Articles Posted in Expert Testimony

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The Pennsylvania Supreme Court recently held that a Podiatrist could not give expert testimony against an Orthopedic Surgeon concerning the proper standard of care in a medical malpractice lawsuit concerning bunion care. Wexler v. Hecht, 928 A.2d 973 (Pa. 2007). The highest court in Pennsylvania found that because podiatrists attend podiatric school and not medical school, the training and licensing of a podiatrist is different from a medical doctor. Consequently, as a matter of law based on the Court’s interpretation of section 512 of the MCARE Act, which limits expert who may testify on the standard of care to those with an “unrestricted physician’s license,” a podiatrist does not possess the required expertise to give expert testimony against an orthopedic surgeaon, who holds a medical degree. This holding demonstrates how the MCARE Act has limited the previous Rules of the Pennsylvania courts, as this ruling apparanently now trumps the much more liberal Pennsylvania Rule of Evidence 702 concerning expert testimony.

The Pennsylvania Supreme Court’s analysis in concluded that there is bright line rule separating physicians and podiatrists. Physicians must either have a medical degree or an osteopathic degree, which is a medically based. Both Medical Doctors (M.D.) and Osteopaths (D.O.) are trained about the entire body and are licensed and boarded by the same/similar private and state organizations. Podiatrists hold only a podiatric degree and their education and training is limited to the feet. Podiatrists are also licensed and tested by a different organization. Consequently, the Court found that Podiatrists did not have the proper expertise to offer standard of care testimony against orthopedic surgeons.

This case did not clarify if the reverse situation would be permissable; that is: may an orthopedic surgeon still testify as to the standard of care against a podiatrist? I believe that because the orthopedist is a medical doctor, the court would still likely permit this type of expert testimony. This case also addressed the retroactive application of the MCARE Act and the court held that the MCARE Act did apply. Fortunately, this issue is not relevant to any cases filed in the future.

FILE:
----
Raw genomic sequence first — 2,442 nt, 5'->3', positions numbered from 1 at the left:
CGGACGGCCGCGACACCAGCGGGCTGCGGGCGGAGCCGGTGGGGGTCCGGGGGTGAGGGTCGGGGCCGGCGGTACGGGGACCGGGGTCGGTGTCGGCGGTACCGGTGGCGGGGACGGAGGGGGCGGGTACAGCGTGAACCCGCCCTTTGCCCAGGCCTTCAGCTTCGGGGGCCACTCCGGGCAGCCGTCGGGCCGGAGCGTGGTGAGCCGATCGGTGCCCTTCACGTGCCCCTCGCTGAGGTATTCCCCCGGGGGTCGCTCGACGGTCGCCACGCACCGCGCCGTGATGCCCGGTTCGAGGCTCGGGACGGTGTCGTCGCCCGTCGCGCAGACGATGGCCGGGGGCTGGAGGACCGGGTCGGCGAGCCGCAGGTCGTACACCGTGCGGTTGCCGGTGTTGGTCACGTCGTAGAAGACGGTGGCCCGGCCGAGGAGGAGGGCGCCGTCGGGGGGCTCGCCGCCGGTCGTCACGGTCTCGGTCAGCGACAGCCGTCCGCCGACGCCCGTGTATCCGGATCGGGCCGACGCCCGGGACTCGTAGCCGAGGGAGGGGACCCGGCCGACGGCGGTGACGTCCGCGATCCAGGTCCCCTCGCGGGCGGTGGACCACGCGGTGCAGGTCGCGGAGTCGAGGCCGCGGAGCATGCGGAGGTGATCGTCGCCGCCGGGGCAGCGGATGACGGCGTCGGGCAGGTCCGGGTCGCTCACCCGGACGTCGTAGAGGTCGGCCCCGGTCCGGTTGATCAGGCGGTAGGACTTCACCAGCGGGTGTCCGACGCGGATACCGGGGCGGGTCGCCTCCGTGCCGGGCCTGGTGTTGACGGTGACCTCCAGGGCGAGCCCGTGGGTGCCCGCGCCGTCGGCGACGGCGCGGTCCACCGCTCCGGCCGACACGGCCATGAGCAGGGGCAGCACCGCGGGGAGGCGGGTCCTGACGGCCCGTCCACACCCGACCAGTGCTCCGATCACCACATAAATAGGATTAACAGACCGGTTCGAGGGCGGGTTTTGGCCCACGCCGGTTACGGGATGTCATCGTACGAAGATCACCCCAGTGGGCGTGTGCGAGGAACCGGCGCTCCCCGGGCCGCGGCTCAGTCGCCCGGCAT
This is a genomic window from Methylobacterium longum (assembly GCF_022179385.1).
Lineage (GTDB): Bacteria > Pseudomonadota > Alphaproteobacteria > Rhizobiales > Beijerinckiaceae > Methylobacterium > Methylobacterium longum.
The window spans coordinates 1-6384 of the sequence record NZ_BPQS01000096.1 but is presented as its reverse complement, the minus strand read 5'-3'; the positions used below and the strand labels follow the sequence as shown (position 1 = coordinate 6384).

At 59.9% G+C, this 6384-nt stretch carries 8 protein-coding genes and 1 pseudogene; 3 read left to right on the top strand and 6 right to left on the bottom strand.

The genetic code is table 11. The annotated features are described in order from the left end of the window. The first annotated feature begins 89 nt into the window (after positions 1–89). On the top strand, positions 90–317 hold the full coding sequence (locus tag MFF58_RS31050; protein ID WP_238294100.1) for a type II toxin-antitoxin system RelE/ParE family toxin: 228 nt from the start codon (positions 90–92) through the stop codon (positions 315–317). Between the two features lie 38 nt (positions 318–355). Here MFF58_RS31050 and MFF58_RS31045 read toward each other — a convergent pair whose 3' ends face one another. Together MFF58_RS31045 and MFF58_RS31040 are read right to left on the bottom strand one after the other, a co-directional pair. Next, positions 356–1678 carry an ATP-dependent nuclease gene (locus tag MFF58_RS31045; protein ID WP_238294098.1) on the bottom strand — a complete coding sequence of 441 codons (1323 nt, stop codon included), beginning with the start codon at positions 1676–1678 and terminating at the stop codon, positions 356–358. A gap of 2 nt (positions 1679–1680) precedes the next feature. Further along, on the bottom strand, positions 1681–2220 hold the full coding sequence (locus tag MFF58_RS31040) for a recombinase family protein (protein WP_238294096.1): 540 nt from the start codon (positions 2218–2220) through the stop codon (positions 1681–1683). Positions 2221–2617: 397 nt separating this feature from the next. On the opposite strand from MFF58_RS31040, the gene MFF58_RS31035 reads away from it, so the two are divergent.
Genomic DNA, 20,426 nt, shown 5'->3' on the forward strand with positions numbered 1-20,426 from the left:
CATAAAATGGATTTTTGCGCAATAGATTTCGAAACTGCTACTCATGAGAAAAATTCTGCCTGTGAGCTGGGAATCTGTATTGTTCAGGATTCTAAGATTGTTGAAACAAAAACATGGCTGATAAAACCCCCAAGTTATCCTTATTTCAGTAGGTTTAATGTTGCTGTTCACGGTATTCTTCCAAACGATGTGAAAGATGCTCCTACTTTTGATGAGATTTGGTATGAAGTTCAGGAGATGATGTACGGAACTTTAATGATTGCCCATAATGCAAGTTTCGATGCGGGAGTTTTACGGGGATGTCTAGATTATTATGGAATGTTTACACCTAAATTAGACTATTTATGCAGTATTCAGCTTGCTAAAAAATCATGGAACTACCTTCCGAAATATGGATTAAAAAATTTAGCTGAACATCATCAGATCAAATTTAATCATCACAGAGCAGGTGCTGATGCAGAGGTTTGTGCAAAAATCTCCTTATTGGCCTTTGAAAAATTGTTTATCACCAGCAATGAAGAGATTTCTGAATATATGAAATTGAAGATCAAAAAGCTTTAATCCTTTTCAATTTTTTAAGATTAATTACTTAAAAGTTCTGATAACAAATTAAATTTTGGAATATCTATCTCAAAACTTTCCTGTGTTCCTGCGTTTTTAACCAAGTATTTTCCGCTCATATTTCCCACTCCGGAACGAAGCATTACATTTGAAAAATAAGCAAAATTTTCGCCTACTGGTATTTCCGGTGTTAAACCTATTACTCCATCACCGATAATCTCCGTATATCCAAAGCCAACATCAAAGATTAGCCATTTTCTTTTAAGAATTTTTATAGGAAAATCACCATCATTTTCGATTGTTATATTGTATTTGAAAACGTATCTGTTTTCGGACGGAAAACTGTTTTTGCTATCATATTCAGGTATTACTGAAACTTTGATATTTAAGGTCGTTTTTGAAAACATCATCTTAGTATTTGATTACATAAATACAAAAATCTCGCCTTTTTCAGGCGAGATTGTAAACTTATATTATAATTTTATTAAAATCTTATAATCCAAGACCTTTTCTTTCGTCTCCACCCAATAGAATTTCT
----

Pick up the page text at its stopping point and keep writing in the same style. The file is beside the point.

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In New Jersey, as in many states including Pennsylvania, medical experts in medical malpractice cases must be qualified in a defendant doctor’s area of medicine to give an opinion that the doctor deviated from the standard of care. In a case involving thoracic cord compression, necrotic disc injury, permanent nerve damage and diabetic neuropathy, an appeals court in New Jersey held that a Neurologist was qualified to offer an expert opinion against an internal medicine physician, a physiatrist (rehabilitation physician), an emergency room doctor and an orthopedic surgean concerning treatment of these spinal cord and nerve disorders. Bull et al. v. Zeidman et al., 2007 WL 1008887 (N.J. Super. Ct. App. Div.).

As in Pennsylvania, the court concluded that the Neurologist’s credibility was to be decided by the jury, which could weigh his testimony, education and experience. Although the Neurologist was not board-certified in any of the defendant physicians’ specialties, because he had 25 years of experience as a Neurologist and had experience treating patients with the plaintiff’s spinal cord and nerve disorders, he was qualified to offer his opinion to the jury.

In Pennsylvania, although the Medical Care Availability and Reduction of Error Act (“MCARE Act”) does generally require same specialty match in order for a medical expert to be qualified to offer standard of care opinions, there are some exceptions. For example, orthopedic surgeons have been found qualified to offer standard of care opinions against defendant podiatrists. This is contrasted with Delaware, which now requires strict specialty matching as a minimun qualification for medical experts.